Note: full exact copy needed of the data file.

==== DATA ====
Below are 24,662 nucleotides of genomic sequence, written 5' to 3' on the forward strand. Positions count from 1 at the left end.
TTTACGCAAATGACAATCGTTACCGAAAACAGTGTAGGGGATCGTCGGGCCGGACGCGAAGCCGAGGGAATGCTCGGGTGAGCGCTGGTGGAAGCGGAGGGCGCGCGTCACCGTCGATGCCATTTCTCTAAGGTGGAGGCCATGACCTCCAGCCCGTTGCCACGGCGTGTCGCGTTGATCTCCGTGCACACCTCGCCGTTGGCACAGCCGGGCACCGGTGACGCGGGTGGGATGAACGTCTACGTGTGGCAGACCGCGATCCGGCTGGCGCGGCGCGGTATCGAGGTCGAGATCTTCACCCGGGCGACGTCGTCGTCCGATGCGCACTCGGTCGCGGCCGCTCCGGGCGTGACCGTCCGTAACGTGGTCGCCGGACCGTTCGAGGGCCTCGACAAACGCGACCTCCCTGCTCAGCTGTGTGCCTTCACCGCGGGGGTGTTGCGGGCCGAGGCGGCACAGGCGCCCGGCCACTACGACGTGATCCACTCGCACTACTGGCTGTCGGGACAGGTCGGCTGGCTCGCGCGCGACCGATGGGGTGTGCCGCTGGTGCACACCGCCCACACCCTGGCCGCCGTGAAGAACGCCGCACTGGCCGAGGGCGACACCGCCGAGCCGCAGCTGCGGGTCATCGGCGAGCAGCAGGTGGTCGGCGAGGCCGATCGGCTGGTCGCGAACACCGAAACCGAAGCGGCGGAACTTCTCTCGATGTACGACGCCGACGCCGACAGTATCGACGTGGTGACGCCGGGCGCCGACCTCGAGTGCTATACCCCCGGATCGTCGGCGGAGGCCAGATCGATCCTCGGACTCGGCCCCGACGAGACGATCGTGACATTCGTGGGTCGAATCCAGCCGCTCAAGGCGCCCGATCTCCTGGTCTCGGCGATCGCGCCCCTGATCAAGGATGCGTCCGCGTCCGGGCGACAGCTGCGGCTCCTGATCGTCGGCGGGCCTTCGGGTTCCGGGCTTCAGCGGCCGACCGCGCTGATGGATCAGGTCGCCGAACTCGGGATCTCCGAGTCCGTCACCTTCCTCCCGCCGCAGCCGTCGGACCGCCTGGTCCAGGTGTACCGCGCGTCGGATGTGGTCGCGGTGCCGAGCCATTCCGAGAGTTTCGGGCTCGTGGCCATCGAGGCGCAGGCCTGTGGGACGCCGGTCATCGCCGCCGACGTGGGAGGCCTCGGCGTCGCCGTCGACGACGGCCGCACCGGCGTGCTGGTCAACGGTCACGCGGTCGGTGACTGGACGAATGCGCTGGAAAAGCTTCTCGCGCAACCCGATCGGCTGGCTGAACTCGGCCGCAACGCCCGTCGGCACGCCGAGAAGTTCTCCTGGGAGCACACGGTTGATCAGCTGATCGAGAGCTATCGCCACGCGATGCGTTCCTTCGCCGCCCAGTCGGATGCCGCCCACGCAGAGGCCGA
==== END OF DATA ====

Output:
Below are 24,662 nucleotides of genomic sequence, written 5' to 3' on the forward strand. Positions count from 1 at the left end.
TTTACGCAAATGACAATCGTTACCGAAAACAGTGTAGGGGATCGTCGGGCCGGACGCGAAGCCGAGGGAATGCTCGGGTGAGCGCTGGTGGAAGCGGAGGGCGCGCGTCACCGTCGATGCCATTTCTCTAAGGTGGAGGCCATGACCTCCAGCCCGTTGCCACGGCGTGTCGCGTTGATCTCCGTGCACACCTCGCCGTTGGCACAGCCGGGCACCGGTGACGCGGGTGGGATGAACGTCTACGTGTGGCAGACCGCGATCCGGCTGGCGCGGCGCGGTATCGAGGTCGAGATCTTCACCCGGGCGACGTCGTCGTCCGATGCGCACTCGGTCGCGGCCGCTCCGGGCGTGACCGTCCGTAACGTGGTCGCCGGACCGTTCGAGGGCCTCGACAAACGCGACCTCCCTGCTCAGCTGTGTGCCTTCACCGCGGGGGTGTTGCGGGCCGAGGCGGCACAGGCGCCCGGCCACTACGACGTGATCCACTCGCACTACTGGCTGTCGGGACAGGTCGGCTGGCTCGCGCGCGACCGATGGGGTGTGCCGCTGGTGCACACCGCCCACACCCTGGCCGCCGTGAAGAACGCCGCACTGGCCGAGGGCGACACCGCCGAGCCGCAGCTGCGGGTCATCGGCGAGCAGCAGGTGGTCGGCGAGGCCGATCGGCTGGTCGCGAACACCGAAACCGAAGCGGCGGAACTTCTCTCGATGTACGACGCCGACGCCGACAGTATCGACGTGGTGACGCCGGGCGCCGACCTCGAGTGCTATACCCCCGGATCGTCGGCGGAGGCCAGATCGATCCTCGGACTCGGCCCCGACGAGACGATCGTGACATTCGTGGGTCGAATCCAGCCGCTCAAGGCGCCCGATCTCCTGGTCTCGGCGATCGCGCCCCTGATCAAGGATGCGTCCGCGTCCGGGCGACAGCTGCGGCTCCTGATCGTCGGCGGGCCTTCGGGTTCCGGGCTTCAGCGGCCGACCGCGCTGATGGATCAGGTCGCCGAACTCGGGATCTCCGAGTCCGTCACCTTCCTCCCGCCGCAGCCGTCGGACCGCCTGGTCCAGGTGTACCGCGCGTCGGATGTGGTCGCGGTGCCGAGCCATTCCGAGAGTTTCGGGCTCGTGGCCATCGAGGCGCAGGCCTGTGGGACGCCGGTCATCGCCGCCGACGTGGGAGGCCTCGGCGTCGCCGTCGACGACGGCCGCACCGGCGTGCTGGTCAACGGTCACGCGGTCGGTGACTGGACGAATGCGCTGGAAAAGCTTCTCGCGCAACCCGATCGGCTGGCTGAACTCGGCCGCAACGCCCGTCGGCACGCCGAGAAGTTCTCCTGGGAGCACACGGTTGATCAGCTGATCGAGAGCTATCGCCACGCGATGCGTTCCTTCGCCGCCCAGTCGGATGCCGCCCACGCAGAGGCCGA